While I cannot remember when I last purchased Kraft’s “Liquid Gold,” many Americans still do. Think Macaroni & Cheese. In any given 12-week period, approximately one-third of us eat it. Not surprisingly, half are children. Remember in the 70’s when Velveeta and RO*TEL linked up? The result: Queso Dip. Link to the recipe from Food Network.
Called a Spritz Veneziano (Aperol Spritz), this Italian cocktail and a decked-out cheese board belong together. Recipe at end of the post.
Maytag’s “Lonely Repairman” left Newton in 2007 when the Whirlpool company bought their appliance business. Although the farm still produces its iconic cheese, since leaving Iowa and for no good reason, I don’t buy Maytag’s Blue. And sadly, after my Aunt Iva and Uncle Jesse died, so did my desire for a 2# wheel of Swiss.
In anticipation of National Voter Registration Day on September 25th, I’m just making sure these shoes are made for canvassing. For the last year my friend, Donna Grauer, has been involved in voter registration efforts in our 3-county area. She is also a USFS volunteer ranger, a Master Naturalist specializing in geology and a mentor with the Roaring Fork pre-collegiate program. (In truth, she is a crazy person!)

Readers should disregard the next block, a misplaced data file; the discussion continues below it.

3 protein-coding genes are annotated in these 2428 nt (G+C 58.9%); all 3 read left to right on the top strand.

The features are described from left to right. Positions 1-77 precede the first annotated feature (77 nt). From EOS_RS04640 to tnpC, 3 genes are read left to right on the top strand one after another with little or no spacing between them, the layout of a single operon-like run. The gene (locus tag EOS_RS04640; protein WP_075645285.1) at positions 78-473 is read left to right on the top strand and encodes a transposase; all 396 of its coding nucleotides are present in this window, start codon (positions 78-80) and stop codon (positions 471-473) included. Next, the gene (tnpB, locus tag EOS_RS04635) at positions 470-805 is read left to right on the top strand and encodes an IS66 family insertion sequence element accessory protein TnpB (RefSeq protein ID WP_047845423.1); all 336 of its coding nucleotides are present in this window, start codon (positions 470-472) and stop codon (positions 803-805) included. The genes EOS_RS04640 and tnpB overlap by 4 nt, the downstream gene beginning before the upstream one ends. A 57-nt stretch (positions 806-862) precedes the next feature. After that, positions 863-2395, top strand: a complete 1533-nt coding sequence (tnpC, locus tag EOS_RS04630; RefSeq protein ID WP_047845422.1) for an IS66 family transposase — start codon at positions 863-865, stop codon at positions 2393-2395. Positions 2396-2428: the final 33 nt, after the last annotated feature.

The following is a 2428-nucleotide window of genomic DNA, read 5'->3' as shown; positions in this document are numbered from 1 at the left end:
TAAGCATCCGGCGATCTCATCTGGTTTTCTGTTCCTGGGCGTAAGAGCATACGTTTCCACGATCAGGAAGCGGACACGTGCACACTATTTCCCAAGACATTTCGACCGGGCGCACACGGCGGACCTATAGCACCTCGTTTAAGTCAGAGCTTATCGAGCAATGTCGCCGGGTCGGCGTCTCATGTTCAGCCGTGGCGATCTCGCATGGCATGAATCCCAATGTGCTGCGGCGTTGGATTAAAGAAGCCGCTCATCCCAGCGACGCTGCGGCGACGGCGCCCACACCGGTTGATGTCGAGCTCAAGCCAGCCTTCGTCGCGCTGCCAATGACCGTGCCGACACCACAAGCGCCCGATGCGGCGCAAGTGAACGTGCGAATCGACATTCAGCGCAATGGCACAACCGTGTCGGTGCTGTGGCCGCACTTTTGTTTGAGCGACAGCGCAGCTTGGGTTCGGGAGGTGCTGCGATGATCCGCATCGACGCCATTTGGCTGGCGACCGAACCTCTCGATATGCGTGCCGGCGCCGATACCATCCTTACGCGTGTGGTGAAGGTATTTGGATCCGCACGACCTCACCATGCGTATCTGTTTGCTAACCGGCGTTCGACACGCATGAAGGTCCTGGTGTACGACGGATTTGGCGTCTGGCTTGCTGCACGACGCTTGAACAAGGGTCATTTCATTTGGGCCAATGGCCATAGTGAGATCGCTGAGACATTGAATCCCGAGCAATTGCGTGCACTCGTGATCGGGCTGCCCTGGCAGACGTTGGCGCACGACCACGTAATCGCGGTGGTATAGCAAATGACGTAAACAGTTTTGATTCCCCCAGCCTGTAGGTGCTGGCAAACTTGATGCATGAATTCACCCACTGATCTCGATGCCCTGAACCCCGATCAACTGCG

When I was in Paris last winter I lived a few doors away from cheesemonger Laurent Dubois’ flagship location. Dubois holds the prestigious and hard-won designation Meilleur Ouvrier (Best Craftsman) de France for his talent. Until I took a food tour through my arrondissement, the historic Marais district, I wasn’t brave enough to step through the door. Distinguished for his Comtés, small production chèvres and Pyrenées bribes, he also ages cheeses in caves below his shop and offers outrageous in-house specialties. After visiting Dubois during the tour I occasionally stopped by. Still, it was overwhelming in variety and intimidating to choose.
Hard at work in the French Cheese Tasting Workshop which I took last winter, offered by Paris by Mouth.